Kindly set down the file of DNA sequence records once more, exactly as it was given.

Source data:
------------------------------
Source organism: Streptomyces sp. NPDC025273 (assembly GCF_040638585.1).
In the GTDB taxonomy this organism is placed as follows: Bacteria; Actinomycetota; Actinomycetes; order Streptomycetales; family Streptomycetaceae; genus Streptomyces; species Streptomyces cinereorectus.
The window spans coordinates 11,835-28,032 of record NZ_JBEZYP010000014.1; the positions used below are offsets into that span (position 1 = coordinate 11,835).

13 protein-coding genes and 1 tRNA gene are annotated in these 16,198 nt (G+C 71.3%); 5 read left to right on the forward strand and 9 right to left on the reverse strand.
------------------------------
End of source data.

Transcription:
Source organism: Streptomyces sp. NPDC025273 (assembly GCF_040638585.1).
In the GTDB taxonomy this organism is placed as follows: Bacteria; Actinomycetota; Actinomycetes; order Streptomycetales; family Streptomycetaceae; genus Streptomyces; species Streptomyces cinereorectus.
The window spans coordinates 11,835-28,032 of record NZ_JBEZYP010000014.1; the positions used below are offsets into that span (position 1 = coordinate 11,835).

13 protein-coding genes and 1 tRNA gene are annotated in these 16,198 nt (G+C 71.3%); 5 read left to right on the forward strand and 9 right to left on the reverse strand.